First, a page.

September 18, 2019
Are you having small frequent arguments? Are you struggling to communicate? Is it hard to stay on the same page? I have found that it is better to communicate beforehand than playing catch-up. I am a firm believer in the calendar. If a couple decides to share a common calendar, lots of conversations and questions will take care of themselves. If all work, school, and appointments have been filled in that is a strong start to good communication. But that is just the beginning. The next step is to have a simple check in conversation at the beginning of the week. The couple should ask three very basic and important questions:
Look at your calendar and just ask about time. What is different this week? When are your days off? Are there any projects or deadlines due? Are there any days when you will be home at a different time? When you ask these questions, you build accountability. Both of you are sharing where you plan to be and what you are supposed to be doing. It is easier to hear about changes, evening meetings or commitments days before they happen. You should also confirm times set aside for dating. A weekly date night is crucial and needs to be included on your calendar. Couples like to see their names sharing time on each other’s calendars.
When you ask these questions, you build accountability.
The calendar can be specific enough to include mealtimes or family events. They can identify binge watch nights, big chores or sporting events, etc. It helps identify who you are and what you like.
What are the things that need to get done this week? There are the normal tasks/ chores that occur week. But there are also the unique things that cause challenges or potential conflict. This is the time to discuss these tasks. Someone in the relationship might feel there is an inequity or be overwhelmed by all the tasks that need to be accomplished. Ask for help beforehand. Don’t wait for the real time scenario. Being able to ask for help and receive it is crucial. It creates a sense of teamwork and partnership.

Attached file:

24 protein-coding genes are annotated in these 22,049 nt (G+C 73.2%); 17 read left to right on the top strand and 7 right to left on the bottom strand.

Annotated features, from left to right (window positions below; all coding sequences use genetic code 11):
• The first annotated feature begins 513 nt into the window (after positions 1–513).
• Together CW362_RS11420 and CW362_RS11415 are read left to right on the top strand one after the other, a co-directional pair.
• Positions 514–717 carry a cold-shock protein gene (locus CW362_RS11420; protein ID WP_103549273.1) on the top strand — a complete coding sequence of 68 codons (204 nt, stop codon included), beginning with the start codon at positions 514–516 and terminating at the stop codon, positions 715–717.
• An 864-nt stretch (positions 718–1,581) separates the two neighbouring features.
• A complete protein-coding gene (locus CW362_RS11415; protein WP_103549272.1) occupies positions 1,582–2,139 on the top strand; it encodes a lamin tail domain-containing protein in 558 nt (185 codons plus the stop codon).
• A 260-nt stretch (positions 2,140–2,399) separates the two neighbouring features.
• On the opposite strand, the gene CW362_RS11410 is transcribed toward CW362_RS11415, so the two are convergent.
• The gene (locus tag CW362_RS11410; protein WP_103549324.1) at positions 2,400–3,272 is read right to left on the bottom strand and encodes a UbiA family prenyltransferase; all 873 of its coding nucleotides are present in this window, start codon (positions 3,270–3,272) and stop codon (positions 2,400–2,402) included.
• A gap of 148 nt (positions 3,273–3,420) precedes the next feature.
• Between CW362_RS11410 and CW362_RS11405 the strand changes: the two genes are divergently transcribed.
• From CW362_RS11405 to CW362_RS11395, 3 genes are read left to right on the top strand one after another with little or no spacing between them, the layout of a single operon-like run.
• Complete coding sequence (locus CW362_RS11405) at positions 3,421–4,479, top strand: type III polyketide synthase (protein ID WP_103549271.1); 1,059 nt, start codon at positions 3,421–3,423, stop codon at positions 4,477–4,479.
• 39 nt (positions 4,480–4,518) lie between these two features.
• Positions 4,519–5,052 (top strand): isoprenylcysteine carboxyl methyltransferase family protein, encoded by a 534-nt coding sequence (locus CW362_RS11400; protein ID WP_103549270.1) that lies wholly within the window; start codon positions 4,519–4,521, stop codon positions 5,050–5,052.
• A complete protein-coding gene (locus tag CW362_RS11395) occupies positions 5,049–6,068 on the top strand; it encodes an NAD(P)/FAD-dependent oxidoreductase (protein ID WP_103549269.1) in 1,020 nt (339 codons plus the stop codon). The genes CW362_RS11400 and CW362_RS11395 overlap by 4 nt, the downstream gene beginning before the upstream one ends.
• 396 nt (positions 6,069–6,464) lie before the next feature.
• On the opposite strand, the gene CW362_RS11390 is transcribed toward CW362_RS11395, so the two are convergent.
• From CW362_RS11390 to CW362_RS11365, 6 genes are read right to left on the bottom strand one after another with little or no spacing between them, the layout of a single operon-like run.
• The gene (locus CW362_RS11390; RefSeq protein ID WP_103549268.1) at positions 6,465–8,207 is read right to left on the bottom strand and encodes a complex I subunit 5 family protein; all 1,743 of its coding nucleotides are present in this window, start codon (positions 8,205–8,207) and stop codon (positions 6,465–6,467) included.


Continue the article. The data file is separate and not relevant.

The final question is the most important and maybe the hardest. The question is simple, “Is there anything we need to talk about?” Each person know that this is a chance to bring up a bigger topic. No one is surprised by a hard discussion. This meeting time is the time we have set aside to talk about stuff. Usually there is someone who wants to talk about stuff and then someone who is trying to avoid it. Having a weekly set time to create margin for a conversation is an incredibly important discipline. It means that stuff actually gets talked about, and nothing sits for more than a week.
Use the Three T's this coming weekend to see if it generates better communication.